Sunset clause

While Greek Cypriots wanted a so-called sunset clause - a fixed deadline for the Turks' departure - Turkish foreign minister Mevlut Cavusoglu insisted that Turkey keep its right of intervention and maintain a small number of troops at least until a review of the situation in 15 years’ time, the Cypriot diplomat said.

"The difference between a sunset clause and a review after 15 years is that in one case you leave unless you decide to stay, in the other case you stay unless you decide to leave," the diplomat said.

The diplomat noted that the Republic of Cyprus is committed to resuming talks because a status quo would be "catastrophic" for the country.

"There is no plan B for us," he said. Earlier this week, Anastasiades said that his goal remained "the creation of a truly independent and sovereign state, free from any third country dependency."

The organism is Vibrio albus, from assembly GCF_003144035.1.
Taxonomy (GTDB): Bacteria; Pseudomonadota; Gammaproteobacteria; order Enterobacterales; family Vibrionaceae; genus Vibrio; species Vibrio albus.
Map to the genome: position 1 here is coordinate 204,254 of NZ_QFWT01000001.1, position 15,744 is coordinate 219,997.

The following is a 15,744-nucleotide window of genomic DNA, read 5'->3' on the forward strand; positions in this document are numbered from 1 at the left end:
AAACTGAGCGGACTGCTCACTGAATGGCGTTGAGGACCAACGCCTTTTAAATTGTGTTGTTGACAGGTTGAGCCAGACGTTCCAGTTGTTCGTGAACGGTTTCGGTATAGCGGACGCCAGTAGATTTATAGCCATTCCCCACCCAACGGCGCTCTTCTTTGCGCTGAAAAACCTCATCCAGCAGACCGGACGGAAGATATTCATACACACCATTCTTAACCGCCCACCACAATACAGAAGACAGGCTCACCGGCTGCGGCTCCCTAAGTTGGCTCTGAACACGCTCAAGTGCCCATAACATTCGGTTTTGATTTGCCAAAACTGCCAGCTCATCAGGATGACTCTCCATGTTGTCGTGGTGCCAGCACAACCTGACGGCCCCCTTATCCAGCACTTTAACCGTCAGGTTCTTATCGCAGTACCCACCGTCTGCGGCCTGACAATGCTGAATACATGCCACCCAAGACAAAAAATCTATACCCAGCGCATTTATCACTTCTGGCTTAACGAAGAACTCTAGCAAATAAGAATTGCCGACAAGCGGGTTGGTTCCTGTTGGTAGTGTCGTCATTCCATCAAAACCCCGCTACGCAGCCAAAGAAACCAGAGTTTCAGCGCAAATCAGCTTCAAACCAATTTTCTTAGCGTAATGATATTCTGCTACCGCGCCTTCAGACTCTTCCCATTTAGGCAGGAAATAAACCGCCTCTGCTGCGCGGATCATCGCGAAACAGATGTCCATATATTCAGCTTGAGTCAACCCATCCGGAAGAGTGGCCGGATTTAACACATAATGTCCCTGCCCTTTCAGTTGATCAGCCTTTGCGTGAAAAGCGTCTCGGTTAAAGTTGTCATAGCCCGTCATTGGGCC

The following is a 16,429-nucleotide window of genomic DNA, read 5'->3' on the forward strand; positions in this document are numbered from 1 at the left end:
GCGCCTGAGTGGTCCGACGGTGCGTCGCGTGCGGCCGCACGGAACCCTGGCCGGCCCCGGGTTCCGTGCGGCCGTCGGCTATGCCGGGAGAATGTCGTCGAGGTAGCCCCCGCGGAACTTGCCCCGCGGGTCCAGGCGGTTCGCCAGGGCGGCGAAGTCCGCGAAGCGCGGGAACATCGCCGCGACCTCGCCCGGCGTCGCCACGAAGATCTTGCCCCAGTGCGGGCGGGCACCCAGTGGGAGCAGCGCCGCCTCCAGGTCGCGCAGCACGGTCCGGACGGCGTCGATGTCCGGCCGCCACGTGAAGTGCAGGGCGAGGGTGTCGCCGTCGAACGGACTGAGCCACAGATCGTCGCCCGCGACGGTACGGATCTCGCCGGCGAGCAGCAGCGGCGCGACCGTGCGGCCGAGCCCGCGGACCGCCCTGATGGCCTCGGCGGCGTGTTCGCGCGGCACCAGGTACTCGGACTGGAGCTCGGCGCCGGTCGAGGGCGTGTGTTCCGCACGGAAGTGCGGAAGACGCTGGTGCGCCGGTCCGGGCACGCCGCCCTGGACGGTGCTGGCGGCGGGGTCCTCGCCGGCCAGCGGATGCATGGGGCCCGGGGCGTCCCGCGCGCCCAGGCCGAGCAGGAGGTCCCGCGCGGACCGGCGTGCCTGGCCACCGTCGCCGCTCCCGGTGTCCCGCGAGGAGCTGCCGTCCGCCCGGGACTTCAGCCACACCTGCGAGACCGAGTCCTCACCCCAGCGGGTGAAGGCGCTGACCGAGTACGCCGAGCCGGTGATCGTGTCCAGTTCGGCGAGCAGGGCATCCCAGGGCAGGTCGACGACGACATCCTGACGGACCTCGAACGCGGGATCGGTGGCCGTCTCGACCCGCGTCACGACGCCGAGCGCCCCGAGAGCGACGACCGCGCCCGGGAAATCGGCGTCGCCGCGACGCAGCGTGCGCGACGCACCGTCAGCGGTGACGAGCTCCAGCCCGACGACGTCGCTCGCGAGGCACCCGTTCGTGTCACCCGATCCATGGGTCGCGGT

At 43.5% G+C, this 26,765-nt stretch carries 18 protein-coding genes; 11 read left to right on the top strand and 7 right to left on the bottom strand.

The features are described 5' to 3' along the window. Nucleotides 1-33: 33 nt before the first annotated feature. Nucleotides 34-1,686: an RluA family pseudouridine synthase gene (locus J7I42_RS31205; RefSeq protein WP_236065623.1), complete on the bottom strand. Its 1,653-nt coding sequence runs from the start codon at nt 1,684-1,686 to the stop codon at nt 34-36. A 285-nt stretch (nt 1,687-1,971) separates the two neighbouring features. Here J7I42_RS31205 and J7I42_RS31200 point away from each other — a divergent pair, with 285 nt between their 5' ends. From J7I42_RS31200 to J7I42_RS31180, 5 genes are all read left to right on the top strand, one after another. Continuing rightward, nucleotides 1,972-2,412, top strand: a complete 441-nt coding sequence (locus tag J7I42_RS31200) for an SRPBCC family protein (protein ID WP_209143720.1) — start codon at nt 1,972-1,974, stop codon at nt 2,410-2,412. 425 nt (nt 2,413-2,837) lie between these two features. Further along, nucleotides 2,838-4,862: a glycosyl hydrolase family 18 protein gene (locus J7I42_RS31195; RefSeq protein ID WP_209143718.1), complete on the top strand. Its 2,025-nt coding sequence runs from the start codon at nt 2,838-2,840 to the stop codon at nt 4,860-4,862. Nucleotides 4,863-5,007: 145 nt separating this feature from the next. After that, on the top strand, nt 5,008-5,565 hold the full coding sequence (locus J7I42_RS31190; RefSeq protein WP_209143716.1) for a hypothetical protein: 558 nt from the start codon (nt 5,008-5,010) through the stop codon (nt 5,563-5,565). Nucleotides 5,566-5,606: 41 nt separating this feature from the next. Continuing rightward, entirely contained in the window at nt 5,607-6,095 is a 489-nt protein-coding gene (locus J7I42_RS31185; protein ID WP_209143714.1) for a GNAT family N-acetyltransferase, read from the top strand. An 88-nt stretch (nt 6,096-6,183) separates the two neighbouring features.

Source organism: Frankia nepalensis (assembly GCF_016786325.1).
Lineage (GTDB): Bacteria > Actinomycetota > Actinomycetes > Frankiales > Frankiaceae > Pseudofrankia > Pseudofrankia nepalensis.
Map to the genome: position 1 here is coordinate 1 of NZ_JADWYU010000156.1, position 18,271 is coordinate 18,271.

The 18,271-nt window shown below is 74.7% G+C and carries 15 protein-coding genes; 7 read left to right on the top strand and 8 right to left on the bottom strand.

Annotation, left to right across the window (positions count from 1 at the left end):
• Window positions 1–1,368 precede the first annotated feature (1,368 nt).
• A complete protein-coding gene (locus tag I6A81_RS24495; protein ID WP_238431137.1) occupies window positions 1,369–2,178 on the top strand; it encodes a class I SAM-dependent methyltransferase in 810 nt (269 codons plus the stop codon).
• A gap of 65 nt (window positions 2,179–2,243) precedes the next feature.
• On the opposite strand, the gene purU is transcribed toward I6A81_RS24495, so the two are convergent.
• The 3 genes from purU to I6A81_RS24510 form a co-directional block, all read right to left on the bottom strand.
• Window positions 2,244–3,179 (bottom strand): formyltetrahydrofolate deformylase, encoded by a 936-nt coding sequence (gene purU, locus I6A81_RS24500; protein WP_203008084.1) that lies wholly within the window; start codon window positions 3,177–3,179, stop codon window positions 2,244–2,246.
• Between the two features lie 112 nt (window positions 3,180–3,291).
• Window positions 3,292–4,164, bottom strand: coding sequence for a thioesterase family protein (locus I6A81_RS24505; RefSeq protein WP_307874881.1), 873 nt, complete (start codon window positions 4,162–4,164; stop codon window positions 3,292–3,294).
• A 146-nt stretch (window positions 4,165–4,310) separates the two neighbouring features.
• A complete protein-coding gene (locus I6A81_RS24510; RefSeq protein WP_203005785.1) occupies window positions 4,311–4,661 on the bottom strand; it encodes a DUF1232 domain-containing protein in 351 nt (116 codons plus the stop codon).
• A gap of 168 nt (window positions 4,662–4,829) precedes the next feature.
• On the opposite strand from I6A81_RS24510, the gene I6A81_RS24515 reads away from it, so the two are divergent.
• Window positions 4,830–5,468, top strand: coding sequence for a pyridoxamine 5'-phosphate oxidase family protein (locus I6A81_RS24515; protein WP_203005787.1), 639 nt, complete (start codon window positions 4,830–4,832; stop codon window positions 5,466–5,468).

"I want to tell Greek and Turkish Cypriots that we should unite and look at the prospects of independence, of true independence and integrity of the Republic of Cyprus as an EU member state which ensures the rights of all," he said.

On 19 July, Espen Barth Eide, the UN special envoy to Cyprus, will brief the UN security council about the failed talks. Greek Cypriots hope that the security council will reconfirm the UN facilitating mission.

'Turkey's grip'

They also suggest that they could ask the EU to suspend assistance to Turkish Cypriots if they do not reaffirm their commitment to reunification.

The Republic of Cyprus, which joined the EU in 2004, wants to "extract the Turkish Cypriot community from the grip of Turkey," and integrate them into the EU, the diplomat said.